The risks of global warming are pressing and potentially vast. The difficulty of doing without fossil fuels is daunting, possibly even insurmountable. So there is an urgent need to rethink our responses to the crisis. To meet that need, a small but increasingly influential group of scientists is exploring proposals for planned human intervention in the climate system: a stratospheric veil against the sun, the cultivation of photosynthetic plankton, fleets of unmanned ships seeding the clouds. These are the technologies of geoengineering--and as Oliver Morton argues in this visionary book, it would be as irresponsible to ignore them as it would be foolish to see them as a simple solution to the problem. The Planet Remade explores the history, politics, and cutting-edge science of geoengineering. Morton weighs both the promise and perils of these controversial strategies and puts them in the broadest possible context. The past century's changes to the planet--to the clouds and the soils, to the winds and the seas, to the great cycles of nitrogen and carbon--have been far more profound than most of us realize. Appreciating those changes clarifies not just the scale of what needs to be done about global warming, but also our relationship to nature. Climate change is not just one of the twenty-first century's defining political challenges. Morton untangles the implications of our failure to meet the challenge of climate change and reintroduces the hope that we might. He addresses the deep fear that comes with seeing humans as a force of nature, and asks what it might mean--and what it might require of us--to try and use that force for good.

The Planet Remade How Geoengineering Could Change the World

The Planet Remade How Geoengineering Could Change the World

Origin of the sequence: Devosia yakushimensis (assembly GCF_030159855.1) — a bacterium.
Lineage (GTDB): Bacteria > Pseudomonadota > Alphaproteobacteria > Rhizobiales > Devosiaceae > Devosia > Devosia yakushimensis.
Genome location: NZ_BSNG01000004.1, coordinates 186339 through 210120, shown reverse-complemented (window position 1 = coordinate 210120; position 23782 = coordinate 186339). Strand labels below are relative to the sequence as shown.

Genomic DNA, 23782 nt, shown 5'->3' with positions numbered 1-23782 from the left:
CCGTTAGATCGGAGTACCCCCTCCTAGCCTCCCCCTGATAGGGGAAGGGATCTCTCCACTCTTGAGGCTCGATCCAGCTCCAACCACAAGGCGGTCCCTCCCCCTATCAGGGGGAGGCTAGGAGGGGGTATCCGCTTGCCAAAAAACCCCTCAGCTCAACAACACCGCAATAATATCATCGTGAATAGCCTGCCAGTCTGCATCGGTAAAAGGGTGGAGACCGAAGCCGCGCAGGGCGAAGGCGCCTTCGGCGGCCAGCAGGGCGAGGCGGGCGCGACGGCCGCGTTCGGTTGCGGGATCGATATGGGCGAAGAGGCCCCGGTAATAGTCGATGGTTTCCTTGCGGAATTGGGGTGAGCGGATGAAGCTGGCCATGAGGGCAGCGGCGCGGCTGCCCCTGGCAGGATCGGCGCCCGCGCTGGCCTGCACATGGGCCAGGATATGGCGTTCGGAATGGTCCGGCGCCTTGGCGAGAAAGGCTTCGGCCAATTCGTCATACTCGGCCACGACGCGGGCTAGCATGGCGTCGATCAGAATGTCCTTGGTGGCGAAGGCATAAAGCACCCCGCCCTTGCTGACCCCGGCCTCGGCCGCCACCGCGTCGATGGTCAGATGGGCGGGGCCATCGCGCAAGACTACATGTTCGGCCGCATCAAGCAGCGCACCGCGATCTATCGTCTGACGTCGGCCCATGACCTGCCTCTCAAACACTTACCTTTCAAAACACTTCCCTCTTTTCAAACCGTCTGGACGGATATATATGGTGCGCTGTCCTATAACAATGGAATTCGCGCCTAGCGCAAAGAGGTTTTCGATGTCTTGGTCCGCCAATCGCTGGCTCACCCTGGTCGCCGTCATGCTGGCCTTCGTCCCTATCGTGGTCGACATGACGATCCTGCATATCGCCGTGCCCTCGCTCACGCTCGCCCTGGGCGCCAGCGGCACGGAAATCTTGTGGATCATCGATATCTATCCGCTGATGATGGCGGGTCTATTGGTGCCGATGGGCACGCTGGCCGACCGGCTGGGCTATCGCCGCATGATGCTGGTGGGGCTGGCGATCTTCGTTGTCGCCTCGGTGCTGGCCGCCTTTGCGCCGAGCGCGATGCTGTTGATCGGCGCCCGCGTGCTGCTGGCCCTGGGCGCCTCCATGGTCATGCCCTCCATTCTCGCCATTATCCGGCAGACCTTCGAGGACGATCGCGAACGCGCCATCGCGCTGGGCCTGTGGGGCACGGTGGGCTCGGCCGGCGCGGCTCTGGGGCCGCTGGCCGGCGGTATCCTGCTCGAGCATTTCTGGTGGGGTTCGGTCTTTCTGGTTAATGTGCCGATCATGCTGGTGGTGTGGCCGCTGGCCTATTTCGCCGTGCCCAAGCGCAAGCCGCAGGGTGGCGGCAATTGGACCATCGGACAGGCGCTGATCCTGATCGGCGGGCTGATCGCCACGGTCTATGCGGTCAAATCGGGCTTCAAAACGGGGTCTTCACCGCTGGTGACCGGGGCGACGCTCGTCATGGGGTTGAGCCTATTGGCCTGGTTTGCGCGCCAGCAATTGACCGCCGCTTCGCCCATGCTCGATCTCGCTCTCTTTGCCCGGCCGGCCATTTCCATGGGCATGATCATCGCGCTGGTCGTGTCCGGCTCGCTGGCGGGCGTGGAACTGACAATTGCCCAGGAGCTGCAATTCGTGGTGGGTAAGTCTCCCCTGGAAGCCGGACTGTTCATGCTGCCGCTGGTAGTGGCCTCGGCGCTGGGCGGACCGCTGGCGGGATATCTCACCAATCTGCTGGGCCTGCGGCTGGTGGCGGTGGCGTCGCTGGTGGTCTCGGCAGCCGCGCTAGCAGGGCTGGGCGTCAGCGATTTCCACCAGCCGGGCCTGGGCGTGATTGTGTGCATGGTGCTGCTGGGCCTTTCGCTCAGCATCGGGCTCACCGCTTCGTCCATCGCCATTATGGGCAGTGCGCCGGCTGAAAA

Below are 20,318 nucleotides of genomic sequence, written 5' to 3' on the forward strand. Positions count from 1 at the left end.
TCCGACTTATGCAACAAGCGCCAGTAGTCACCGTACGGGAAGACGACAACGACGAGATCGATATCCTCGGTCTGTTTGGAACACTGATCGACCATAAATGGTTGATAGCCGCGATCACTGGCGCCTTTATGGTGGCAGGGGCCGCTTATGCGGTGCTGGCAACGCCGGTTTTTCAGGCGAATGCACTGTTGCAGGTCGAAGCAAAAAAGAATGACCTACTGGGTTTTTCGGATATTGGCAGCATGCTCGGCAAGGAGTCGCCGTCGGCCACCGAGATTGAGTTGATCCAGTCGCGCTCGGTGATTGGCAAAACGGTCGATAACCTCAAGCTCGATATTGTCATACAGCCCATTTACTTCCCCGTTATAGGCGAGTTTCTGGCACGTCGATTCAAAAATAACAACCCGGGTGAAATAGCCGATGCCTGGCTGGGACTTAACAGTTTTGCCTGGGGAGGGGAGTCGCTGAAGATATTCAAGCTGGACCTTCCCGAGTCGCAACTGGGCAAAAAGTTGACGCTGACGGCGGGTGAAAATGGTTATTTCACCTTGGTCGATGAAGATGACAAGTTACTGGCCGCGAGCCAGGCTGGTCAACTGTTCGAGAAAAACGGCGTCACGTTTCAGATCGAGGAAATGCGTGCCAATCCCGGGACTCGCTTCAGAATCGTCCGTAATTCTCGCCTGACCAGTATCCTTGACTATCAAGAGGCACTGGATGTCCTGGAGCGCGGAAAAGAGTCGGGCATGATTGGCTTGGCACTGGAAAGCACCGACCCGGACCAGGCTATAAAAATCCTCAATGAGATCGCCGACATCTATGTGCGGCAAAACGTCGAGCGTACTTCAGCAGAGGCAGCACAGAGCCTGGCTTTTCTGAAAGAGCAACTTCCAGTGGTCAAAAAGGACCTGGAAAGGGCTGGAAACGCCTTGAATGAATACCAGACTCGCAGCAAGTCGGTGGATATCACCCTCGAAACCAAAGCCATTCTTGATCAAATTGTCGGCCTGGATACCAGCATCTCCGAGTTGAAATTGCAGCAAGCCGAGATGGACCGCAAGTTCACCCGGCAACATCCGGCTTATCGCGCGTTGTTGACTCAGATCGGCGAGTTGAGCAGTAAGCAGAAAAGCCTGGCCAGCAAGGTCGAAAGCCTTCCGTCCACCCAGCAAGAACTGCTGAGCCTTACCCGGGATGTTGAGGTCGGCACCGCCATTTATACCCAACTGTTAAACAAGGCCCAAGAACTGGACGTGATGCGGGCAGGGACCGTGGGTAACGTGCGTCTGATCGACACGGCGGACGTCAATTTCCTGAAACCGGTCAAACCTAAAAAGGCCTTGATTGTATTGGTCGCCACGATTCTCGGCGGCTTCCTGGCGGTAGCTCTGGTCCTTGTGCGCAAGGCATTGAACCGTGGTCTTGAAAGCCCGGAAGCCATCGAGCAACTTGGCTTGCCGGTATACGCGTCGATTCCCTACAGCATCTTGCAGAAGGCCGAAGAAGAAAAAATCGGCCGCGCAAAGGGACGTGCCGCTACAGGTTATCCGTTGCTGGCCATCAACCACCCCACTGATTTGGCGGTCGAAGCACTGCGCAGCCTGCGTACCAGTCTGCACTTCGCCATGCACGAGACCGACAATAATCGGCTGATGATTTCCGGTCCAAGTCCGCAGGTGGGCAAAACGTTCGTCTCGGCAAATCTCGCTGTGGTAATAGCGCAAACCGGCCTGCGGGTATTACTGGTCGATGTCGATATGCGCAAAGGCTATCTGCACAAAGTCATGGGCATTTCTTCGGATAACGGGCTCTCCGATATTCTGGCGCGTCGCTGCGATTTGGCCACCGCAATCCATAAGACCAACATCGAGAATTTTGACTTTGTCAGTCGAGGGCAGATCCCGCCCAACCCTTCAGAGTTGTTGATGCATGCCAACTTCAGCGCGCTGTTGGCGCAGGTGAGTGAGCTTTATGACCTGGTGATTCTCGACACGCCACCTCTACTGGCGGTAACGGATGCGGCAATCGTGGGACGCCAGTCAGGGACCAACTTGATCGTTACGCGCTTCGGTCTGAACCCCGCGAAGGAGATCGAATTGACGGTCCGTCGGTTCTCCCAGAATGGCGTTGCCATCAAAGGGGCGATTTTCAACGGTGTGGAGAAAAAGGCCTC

Author: Oliver Morton Format: Paperback Release Date: 07/07/2016

The risks of global warming are real, and potentially vast. The difficulty of doing without fossil fuels is daunting, and possible insurmountable. So there is an urgent need for new thinking on climate. To meet that need, a small but increasingly influential group of scientists is exploring proposals for planned human intervention in the climate system. A stratospheric veil against the sun; the cultivation of photosynthetic plankton; a fleet of unmanned ships seeding clouds: these are the radical technologies of climate geoengineering. It is chilling to think of such power, and such scope for misadventure or malice, in humans hands. And yet we are now at the point where we have no choice but to take them very seriously indeed. The Planet Remade explores the science, history and politics behind these strategies. It looks at who might want to see geoengineering put to use - and why others would be dead set against it. In the last two centuries, changes to the planet - to the clouds and soils, to the winds and the seas, to the great cycles of nitrogen and carbon - have been far more profound than most of us realize. Appreciating the scale of that change compels us to rethink not just our responses to global warming, but our relationship to nature.